Horowitz’s previous work, Occult America, released in 2009, had been a major hit with Park and his circle. It claimed to chart a hidden path through American history — leading readers into a world of spiritualist seances, hypnotic healings and ritual magic, stretching back further than the founding of the Republic. Since its publication, Horowitz has been known to lead the occasional walking tour of New York’s own occult landmarks, pointing out statues of Pagan gods, Egyptian obelisks and places where various fringe religionists once lived. Last fall, I met a woman who’d been on one of Horowitz’s tours. It changed her whole perspective, she said. The tour let her see how much energy there was in the city — magical energy — coursing below the streets. It was that energy that kept her here, that energy which was attracting others. An occult revival in New York, she told me, was underway.

Park, with his paranormal tastes, is undoubtedly a part of the movement. “I’ve always had a kind of omnivorous magpie-like curiosity about that sort of stuff,” he continued. “An old friend from the University of Virginia jocularly calls it ‘pig-hanging weird piss.’” Park laughed, closing his eyes completely. “I’ve always been a pig-hanging weird piss devotee!” he said.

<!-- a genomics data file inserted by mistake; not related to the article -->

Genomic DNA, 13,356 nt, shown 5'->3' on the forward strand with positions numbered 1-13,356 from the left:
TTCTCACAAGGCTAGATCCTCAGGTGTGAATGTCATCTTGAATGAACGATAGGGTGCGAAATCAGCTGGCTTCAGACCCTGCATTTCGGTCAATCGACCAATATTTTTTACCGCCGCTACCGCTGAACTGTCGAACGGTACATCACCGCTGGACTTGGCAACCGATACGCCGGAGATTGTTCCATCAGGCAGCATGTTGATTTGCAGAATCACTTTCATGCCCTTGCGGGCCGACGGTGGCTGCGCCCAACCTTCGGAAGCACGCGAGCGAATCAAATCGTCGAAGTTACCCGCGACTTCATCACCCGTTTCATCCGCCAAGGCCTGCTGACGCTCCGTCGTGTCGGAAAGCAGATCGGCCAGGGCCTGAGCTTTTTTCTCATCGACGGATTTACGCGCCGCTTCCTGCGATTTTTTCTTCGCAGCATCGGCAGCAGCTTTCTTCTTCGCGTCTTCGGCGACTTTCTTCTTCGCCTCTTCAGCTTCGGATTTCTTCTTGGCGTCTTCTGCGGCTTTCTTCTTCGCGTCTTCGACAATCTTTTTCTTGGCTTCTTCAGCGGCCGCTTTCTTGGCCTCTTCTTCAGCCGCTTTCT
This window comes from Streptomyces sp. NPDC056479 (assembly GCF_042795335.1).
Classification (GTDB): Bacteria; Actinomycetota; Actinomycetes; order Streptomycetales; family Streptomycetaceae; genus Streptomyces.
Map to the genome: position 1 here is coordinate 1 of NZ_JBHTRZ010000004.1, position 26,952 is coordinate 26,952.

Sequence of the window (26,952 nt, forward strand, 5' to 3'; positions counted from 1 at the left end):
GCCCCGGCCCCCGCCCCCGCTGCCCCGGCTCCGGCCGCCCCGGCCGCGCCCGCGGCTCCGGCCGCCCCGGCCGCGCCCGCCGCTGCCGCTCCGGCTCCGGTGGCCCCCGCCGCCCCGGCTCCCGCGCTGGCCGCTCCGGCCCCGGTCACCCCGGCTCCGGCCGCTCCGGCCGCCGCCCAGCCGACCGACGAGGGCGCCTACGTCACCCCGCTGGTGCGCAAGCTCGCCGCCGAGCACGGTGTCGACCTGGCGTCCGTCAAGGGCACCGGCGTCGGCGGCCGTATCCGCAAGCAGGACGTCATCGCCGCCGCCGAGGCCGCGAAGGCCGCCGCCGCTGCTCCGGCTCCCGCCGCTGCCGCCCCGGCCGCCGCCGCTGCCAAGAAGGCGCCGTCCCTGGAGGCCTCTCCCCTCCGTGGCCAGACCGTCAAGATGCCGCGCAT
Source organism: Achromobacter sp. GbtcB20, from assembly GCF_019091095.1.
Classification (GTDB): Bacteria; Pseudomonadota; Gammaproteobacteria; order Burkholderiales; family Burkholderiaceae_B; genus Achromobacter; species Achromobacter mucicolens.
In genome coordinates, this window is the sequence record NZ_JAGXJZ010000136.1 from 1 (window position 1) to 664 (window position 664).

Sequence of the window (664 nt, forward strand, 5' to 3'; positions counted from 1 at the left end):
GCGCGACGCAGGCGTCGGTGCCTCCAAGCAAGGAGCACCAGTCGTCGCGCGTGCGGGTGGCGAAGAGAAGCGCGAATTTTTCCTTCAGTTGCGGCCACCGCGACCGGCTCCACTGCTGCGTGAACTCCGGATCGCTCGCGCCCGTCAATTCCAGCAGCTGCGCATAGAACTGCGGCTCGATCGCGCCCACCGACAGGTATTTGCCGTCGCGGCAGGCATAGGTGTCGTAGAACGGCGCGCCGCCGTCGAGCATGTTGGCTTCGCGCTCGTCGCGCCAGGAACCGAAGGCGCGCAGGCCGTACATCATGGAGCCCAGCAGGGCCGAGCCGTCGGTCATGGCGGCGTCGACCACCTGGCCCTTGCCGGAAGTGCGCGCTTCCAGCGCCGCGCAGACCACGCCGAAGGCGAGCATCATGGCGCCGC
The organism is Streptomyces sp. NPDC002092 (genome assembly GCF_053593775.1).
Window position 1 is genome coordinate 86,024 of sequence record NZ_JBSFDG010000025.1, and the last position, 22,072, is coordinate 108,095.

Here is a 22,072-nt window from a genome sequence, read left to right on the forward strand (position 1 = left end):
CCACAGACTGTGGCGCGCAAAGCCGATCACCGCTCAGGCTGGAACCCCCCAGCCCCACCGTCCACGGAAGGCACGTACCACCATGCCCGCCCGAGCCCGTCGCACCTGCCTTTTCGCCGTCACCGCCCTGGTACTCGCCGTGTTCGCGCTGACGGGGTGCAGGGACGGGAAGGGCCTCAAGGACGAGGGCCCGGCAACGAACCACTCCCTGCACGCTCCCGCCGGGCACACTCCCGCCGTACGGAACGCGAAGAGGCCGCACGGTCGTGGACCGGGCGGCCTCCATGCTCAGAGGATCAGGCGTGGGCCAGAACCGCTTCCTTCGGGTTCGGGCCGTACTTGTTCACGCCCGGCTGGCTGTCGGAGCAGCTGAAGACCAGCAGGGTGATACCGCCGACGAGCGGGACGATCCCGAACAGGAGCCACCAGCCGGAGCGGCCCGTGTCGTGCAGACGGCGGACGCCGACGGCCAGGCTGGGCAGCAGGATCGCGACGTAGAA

Since we first met last fall, I’ve received at least an e-mail a day from T. Peter Park. Sometimes they’re long essays, sometimes forwarded links, sometimes tidbits pulled from out-of-the-way corners of the Internet. No matter the format, his messages are concerned with “the occult and esoteric as a problem in sociology.” His interest, like Horowitz’s, is in the liminal and the hidden – the idea that there is a secret order to the world which only select individuals have both the ability and inclination to understand. Park’s messages, which often begin with the salutation “Friends! Forteans! Thinkers!,” are aimed at this elect demographic.